Teenager Mistakenly Given COVID Vaccine Not Approved for Children

A teenage boy in Canada was mistakenly given a COVID-19 vaccine that has not yet been authorized for use among people his age.

Rakin Choudhury, 15, was scheduled to receive his second dose of the Pfizer-BioNTech vaccine at a vaccination site operated by Michael Garron Hospital in Toronto on Tuesday, CTV News Toronto reported.

The Pfizer-BioNTech COVID-19 vaccine is the only one approved for children between the ages of 12 and 17 in Canada, as well as the U.S.

But after getting his second shot and receiving a written confirmation of the vaccination, Choudhury was shocked to realize that staff had made a mistake.

Instead of administering the Pfizer-BioNTech shot, staff at the vaccination site had given the teen a dose of the Moderna vaccine, which has only been authorized for emergency use in people aged over 18.

"When we were first registering for the vaccine, we told the person with the iPad at least four or five times that we were getting Pfizer," Choudhury told CTV.

The teen said he experienced some nausea following administration of the shot, but now feels fine. Nausea is one of the most commonly reported side effects of the vaccine in adults alongside tiredness, headache, muscle pain, chills and fever, as well as pain, redness and swelling at the injection site, according to the U.S. Centers for Disease Control and Prevention (CDC.)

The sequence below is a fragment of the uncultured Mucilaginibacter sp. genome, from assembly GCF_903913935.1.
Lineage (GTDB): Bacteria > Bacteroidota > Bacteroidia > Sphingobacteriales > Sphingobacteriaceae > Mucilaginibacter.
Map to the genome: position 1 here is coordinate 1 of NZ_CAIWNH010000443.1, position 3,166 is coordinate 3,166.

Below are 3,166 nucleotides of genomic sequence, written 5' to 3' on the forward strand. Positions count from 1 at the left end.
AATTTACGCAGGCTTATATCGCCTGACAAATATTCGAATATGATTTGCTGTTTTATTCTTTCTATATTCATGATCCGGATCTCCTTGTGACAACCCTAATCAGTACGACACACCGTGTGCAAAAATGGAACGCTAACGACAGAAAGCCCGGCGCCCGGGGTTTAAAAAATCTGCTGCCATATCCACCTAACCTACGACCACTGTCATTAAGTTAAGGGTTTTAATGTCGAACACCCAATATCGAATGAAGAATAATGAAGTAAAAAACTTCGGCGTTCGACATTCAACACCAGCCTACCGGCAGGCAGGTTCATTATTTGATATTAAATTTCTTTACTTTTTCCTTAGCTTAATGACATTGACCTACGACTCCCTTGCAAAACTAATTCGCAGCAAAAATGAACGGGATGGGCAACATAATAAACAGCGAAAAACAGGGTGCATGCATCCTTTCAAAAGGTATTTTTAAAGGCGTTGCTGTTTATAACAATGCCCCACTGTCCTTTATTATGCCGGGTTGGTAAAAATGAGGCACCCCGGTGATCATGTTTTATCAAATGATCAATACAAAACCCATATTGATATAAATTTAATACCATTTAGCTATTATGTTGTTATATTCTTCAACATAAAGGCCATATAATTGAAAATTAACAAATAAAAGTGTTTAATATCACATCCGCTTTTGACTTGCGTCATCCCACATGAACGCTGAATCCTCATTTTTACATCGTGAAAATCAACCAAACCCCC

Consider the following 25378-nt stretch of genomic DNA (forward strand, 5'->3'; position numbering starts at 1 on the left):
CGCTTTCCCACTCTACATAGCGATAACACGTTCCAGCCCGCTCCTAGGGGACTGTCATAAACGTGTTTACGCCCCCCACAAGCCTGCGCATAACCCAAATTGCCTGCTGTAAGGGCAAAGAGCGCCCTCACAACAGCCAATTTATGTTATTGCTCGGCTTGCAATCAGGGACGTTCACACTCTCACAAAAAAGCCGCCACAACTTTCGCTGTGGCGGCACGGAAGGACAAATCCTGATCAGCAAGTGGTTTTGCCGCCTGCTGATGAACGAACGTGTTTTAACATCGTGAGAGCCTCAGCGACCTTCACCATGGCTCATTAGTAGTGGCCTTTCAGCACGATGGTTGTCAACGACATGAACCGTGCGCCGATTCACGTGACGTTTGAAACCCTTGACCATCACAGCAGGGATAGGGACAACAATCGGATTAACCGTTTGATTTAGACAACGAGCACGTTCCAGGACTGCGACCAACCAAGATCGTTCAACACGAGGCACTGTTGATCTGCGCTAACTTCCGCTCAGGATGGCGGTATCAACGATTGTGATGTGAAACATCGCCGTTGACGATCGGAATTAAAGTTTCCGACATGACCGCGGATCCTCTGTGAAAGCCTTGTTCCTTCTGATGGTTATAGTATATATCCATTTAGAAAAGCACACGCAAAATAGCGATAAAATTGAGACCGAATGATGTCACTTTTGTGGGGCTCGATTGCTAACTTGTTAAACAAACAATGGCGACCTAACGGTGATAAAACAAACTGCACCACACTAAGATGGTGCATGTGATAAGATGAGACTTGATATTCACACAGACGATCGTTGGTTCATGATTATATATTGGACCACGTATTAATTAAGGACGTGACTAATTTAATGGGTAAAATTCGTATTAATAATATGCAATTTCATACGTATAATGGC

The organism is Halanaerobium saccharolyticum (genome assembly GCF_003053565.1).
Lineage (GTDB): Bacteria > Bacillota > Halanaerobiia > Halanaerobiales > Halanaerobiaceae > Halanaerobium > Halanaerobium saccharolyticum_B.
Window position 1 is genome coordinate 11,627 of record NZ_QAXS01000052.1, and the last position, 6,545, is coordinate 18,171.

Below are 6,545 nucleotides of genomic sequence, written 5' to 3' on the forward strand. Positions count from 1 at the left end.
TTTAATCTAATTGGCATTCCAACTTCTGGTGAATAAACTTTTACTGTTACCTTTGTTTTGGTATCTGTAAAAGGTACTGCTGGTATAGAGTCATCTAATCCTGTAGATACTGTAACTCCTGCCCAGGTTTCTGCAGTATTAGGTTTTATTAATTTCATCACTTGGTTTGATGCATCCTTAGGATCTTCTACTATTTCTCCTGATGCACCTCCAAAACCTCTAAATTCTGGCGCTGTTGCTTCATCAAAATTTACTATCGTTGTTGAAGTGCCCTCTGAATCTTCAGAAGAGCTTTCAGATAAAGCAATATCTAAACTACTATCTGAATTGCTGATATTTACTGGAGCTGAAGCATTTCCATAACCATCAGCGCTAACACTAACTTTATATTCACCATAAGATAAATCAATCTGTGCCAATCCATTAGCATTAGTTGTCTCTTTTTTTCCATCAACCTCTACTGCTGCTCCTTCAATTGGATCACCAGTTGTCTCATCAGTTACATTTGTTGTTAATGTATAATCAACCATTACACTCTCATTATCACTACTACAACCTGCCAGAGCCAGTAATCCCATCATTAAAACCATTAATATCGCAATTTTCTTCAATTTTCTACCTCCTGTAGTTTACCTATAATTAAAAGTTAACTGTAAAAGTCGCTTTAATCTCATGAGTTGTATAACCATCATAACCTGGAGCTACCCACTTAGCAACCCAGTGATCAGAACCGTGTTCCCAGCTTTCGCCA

In a statement, Michael Garron hospital said it had contacted Choudhury's family to apologize for giving the teen the wrong shot.

"The patient is stable and the incident is being reviewed with the team to ensure processes are in place to prevent this error from occurring in the future," Wolf Klassen, vice president of Program Support at the hospital, told CTV.

The Moderna vaccine has not yet been authorized for use in people below 18 years of age, but trials are underway to test the shot in the 12-to-17-year-old age group.

After collecting sufficient data through these trials, the American drugmaker announced earlier in June that it had submitted an application for the expanded emergency use of its COVID-19 vaccine in adolescents to U.S., Canadian and European health regulators.

Moderna CEO Stéphane Bancel said in a press release posted on June 10 that the vaccine was "highly effective" at preventing COVID-19 in adolescents, according to data collected during clinical trials.

The company also said in the press release that the vaccine was "generally well tolerated" with a safety and tolerability profile broadly consistent with adult clinical trials assessing the shot in adults.

Newsweek has contacted Michael Garron Hospital for comment.

Nurse drawing Moderna COVID-19 vaccine dose
A nurse draws a dose of the Moderna COVID-19 vaccine on March 23, 2021 in Toronto, Canada. A 15-year-old boy in Toronto was mistakenly given a dose of the Moderna vaccine, which has not yet been approved for his age group. Cole Burston/Getty Images